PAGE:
This article originally appeared on VICE Canada.
About a hundred #BlackLivesMatter demonstrators blocked traffic on a Toronto expressway Monday evening following what they view as two recent injustices: the police shooting of Andrew Loku, and the lack of charges against an officer who shot and killed Jermaine Carby.
And they're not the only ones denouncing the investigation into Carby's death: a letter leaked to VICE shows the Peel Police are similarly displeased with the fallout of the investigation—but for very different reasons.
Monday's #BlackLivesMatter rally began near Loku's apartment building, where police shot and killed the 45-year-old black man two weeks ago. Protesters then marched to the Allen Expressway, where they linked arms, blocking traffic. As the sun set, the group grew in numbers and police arrived on the scene, but unlike the police pepper-spraying of Black Lives Matter demonstrators in Cleveland over the weekend, no violence broke out.
"It is time for action," the Facebook event for the #BlackLivesMatter rally states. "...Mayor [John] Tory and Police Chief Saunders say that we should wait for the 'independent' Special Investigations Unit report... This week, we saw the results of this supposed process: The officer(s) responsible for Jermaine Carby's death will not be charged for his murder. This is the Canadian equivalent of the 'no indictment' decision of the Mike Brown murder south of the border."
Carby's death at police gunpoint and the subsequent investigation into his shooting have raised the eyebrows and ire of his family members and supporters.
At around 10 PM on the evening of September 24 last fall, Peel Police told media they pulled Carby's vehicle over near Queen Street East and Kennedy Road in Brampton.
The Peel Police narrative was that the 33-year-old black man was holding a knife, and that police told him to "drop the knife" before an unnamed officer shot and killed him.
On July 21, Special Investigations Unit director Tony Loparco told media his investigators didn't find a knife at the scene, and that an officer had handed in the 13-centimeter kitchen knife to a senior officer "several hours" after the shooting, in a paper bag.
"This conduct is hard to fathom," Loparco told media. "As a result of the officer's actions, the SIU, and in a broader sense the public, is asked to accept that the knife it retrieved from police was in Mr. Carby's possession when he was shot, when that same inference could have more readily and safely been made had the scene not been tampered with."
The SIU didn't lay charges against the officer because, they found, he was defending himself against Carby.
"The particulars of his case are suspicious," the Toronto Black Lives Matter group stated on the Facebook event page for Monday's rally. "The SIU confirms the officers tampered with evidence at the scene, producing the apparent knife of Jermaine's hours after the initial investigations began, which suggests that a weapon was planted. Jermaine was defamed by police to justify his murder."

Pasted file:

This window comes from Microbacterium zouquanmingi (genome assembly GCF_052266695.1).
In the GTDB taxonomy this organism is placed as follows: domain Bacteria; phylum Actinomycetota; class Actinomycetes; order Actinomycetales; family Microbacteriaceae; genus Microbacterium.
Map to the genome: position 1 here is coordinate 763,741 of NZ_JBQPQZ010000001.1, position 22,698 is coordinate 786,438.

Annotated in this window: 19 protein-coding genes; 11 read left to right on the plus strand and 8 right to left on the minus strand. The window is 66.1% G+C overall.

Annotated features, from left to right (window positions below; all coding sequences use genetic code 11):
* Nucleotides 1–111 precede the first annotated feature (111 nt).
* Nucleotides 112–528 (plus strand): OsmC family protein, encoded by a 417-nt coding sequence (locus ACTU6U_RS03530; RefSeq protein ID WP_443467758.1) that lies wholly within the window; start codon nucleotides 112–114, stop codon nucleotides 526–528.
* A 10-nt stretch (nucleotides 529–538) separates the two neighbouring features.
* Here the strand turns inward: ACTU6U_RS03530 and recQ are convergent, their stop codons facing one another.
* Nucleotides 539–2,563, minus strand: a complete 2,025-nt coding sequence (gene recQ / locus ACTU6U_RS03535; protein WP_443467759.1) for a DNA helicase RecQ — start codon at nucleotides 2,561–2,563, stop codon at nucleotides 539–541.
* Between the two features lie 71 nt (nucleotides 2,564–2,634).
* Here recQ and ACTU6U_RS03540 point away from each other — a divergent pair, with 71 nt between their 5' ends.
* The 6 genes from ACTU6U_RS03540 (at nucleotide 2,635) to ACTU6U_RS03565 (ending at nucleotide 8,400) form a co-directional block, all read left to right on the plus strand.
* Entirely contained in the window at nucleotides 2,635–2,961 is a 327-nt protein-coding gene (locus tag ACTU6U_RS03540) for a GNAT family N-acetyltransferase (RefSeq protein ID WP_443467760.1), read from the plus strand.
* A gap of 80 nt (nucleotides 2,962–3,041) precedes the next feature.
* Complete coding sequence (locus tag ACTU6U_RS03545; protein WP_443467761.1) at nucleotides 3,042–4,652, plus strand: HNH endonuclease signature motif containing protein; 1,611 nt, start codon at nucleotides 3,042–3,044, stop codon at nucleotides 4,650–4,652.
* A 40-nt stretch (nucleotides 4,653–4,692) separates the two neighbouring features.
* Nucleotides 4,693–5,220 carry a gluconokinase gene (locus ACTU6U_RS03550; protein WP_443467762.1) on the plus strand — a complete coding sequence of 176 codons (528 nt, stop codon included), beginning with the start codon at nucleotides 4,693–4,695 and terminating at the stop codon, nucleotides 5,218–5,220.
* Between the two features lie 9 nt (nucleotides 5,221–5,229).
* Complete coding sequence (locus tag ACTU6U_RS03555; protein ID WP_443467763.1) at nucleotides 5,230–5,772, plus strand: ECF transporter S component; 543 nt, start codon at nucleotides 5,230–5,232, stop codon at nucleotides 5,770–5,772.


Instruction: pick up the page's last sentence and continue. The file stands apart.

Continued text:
But a July 22 letter from Peel Police to the SIU that was leaked to VICE states the SIU shouldn't have said there was "tampering" in Carby's case.
The letter from Paul Black, president of the Peel Regional Police Association, to Tony Loparco, Director of the Special Investigations Unit, claims the SIU "came to the appropriate and expected decision in clearing the officer of any wrongdoing."
"However," Black's letter continues, "the subsequent Press Release of your findings made comments about our officers, that were inciteful [sic] and inflammatory, while failing to fully explain the exoneration of our subject officer."
"Using the word 'tampering' to describe the events surrounding the knife, leads one to believe that police had sinister motives," Black writes. "It is, quite simply, unacceptable for you to make such an inappropriate and inaccurate statement. Like a gun properly seized from the subject officer, the knife was seized in good faith, was correctly bagged for forensic purposes, was properly turned over to a Supervisor for safekeeping, and in due course turned over to SIU forensic investigators.
"Your comment, suggesting the knife was not turned over for several hours is also misleading. Most of those hours and minutes were derived waiting for the SIU forensic investigators to arrive."
VICE sent the letter to the Black Lives Matter Toronto Coalition, requesting comment.
Rodney Diverlus, an organizer with the group, told VICE over the phone that the letter was offensive.
"I think this letter is incredibly angering and offensive," he said. "It is offensive to the families of Jermaine Carby, it is offensive to the families of all victims of police shooting, and I think that this letter shows a lot about where the priorities of the police association and where the priorities of our municipal police forces are at."
"What we need from the Peel Regional Police, what we need from Police Associations, isn't an angry letter sent to the SIU that plays on semantics. What we need from the police are a real commitment to address anti-black racism. What we need from the police are systemic work to address the way that violence is perpetrated by their officers. What we need from the police are to stop killing black bodies. That's what we need from the police."
VICE also reached out to Peel Police and the SIU, but did not hear back before publication. This story will be updated if we hear back from them.
Monday evening, representatives of the Black Lives Matter Toronto Coalition posted on Facebook that mayor John Tory had agreed to meet with them. A couple hours later the group posted on Twitter, "We got the mayor on the phone, but that ain't enough. We need solid commitments."
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